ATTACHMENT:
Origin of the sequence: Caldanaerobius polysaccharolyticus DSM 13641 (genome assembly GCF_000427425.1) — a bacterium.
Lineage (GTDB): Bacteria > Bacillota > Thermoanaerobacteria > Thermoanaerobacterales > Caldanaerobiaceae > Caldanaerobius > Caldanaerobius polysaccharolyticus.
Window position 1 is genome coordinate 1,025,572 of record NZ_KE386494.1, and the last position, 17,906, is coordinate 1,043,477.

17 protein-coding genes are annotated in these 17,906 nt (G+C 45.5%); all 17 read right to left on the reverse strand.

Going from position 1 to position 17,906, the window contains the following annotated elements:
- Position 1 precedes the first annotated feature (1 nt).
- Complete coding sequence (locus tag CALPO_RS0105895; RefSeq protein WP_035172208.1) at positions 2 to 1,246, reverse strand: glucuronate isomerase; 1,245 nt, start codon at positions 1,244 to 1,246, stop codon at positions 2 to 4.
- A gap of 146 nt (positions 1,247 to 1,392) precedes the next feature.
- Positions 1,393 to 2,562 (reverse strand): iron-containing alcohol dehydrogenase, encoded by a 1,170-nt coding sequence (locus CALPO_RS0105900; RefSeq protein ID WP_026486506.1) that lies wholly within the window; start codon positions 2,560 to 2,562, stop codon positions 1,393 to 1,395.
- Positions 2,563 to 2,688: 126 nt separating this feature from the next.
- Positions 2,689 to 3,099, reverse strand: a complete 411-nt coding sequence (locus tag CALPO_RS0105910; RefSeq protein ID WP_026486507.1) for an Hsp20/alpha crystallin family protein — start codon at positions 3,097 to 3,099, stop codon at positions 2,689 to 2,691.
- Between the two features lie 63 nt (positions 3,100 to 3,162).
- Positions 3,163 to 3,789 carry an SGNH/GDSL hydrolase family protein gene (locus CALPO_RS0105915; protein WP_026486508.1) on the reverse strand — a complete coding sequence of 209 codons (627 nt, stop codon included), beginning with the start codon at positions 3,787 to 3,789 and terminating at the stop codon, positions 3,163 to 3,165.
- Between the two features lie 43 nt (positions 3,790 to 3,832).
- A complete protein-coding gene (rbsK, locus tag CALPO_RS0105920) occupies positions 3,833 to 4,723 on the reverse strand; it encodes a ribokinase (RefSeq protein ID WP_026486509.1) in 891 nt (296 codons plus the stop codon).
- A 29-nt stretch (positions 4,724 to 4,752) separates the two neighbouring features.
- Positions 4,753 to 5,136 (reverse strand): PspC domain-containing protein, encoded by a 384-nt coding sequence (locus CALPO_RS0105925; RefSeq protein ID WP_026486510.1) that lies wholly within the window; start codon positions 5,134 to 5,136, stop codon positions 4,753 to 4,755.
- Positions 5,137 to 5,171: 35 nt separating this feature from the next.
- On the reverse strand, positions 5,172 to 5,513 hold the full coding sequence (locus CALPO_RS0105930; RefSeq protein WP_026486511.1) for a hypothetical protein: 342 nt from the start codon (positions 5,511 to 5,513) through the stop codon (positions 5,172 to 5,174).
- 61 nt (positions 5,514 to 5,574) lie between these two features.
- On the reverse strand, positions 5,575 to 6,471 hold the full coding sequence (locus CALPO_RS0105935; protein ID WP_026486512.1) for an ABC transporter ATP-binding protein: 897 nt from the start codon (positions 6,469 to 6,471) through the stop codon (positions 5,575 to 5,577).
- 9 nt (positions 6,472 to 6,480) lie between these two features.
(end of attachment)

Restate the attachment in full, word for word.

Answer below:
Origin of the sequence: Caldanaerobius polysaccharolyticus DSM 13641 (genome assembly GCF_000427425.1) — a bacterium.
Lineage (GTDB): Bacteria > Bacillota > Thermoanaerobacteria > Thermoanaerobacterales > Caldanaerobiaceae > Caldanaerobius > Caldanaerobius polysaccharolyticus.
Window position 1 is genome coordinate 1,025,572 of record NZ_KE386494.1, and the last position, 17,906, is coordinate 1,043,477.

17 protein-coding genes are annotated in these 17,906 nt (G+C 45.5%); all 17 read right to left on the reverse strand.

Going from position 1 to position 17,906, the window contains the following annotated elements:
- Position 1 precedes the first annotated feature (1 nt).
- Complete coding sequence (locus tag CALPO_RS0105895; RefSeq protein WP_035172208.1) at positions 2 to 1,246, reverse strand: glucuronate isomerase; 1,245 nt, start codon at positions 1,244 to 1,246, stop codon at positions 2 to 4.
- A gap of 146 nt (positions 1,247 to 1,392) precedes the next feature.
- Positions 1,393 to 2,562 (reverse strand): iron-containing alcohol dehydrogenase, encoded by a 1,170-nt coding sequence (locus CALPO_RS0105900; RefSeq protein ID WP_026486506.1) that lies wholly within the window; start codon positions 2,560 to 2,562, stop codon positions 1,393 to 1,395.
- Positions 2,563 to 2,688: 126 nt separating this feature from the next.
- Positions 2,689 to 3,099, reverse strand: a complete 411-nt coding sequence (locus tag CALPO_RS0105910; RefSeq protein ID WP_026486507.1) for an Hsp20/alpha crystallin family protein — start codon at positions 3,097 to 3,099, stop codon at positions 2,689 to 2,691.
- Between the two features lie 63 nt (positions 3,100 to 3,162).
- Positions 3,163 to 3,789 carry an SGNH/GDSL hydrolase family protein gene (locus CALPO_RS0105915; protein WP_026486508.1) on the reverse strand — a complete coding sequence of 209 codons (627 nt, stop codon included), beginning with the start codon at positions 3,787 to 3,789 and terminating at the stop codon, positions 3,163 to 3,165.
- Between the two features lie 43 nt (positions 3,790 to 3,832).
- A complete protein-coding gene (rbsK, locus tag CALPO_RS0105920) occupies positions 3,833 to 4,723 on the reverse strand; it encodes a ribokinase (RefSeq protein ID WP_026486509.1) in 891 nt (296 codons plus the stop codon).
- A 29-nt stretch (positions 4,724 to 4,752) separates the two neighbouring features.
- Positions 4,753 to 5,136 (reverse strand): PspC domain-containing protein, encoded by a 384-nt coding sequence (locus CALPO_RS0105925; RefSeq protein ID WP_026486510.1) that lies wholly within the window; start codon positions 5,134 to 5,136, stop codon positions 4,753 to 4,755.
- Positions 5,137 to 5,171: 35 nt separating this feature from the next.
- On the reverse strand, positions 5,172 to 5,513 hold the full coding sequence (locus CALPO_RS0105930; RefSeq protein WP_026486511.1) for a hypothetical protein: 342 nt from the start codon (positions 5,511 to 5,513) through the stop codon (positions 5,172 to 5,174).
- 61 nt (positions 5,514 to 5,574) lie between these two features.
- On the reverse strand, positions 5,575 to 6,471 hold the full coding sequence (locus CALPO_RS0105935; protein ID WP_026486512.1) for an ABC transporter ATP-binding protein: 897 nt from the start codon (positions 6,469 to 6,471) through the stop codon (positions 5,575 to 5,577).
- 9 nt (positions 6,472 to 6,480) lie between these two features.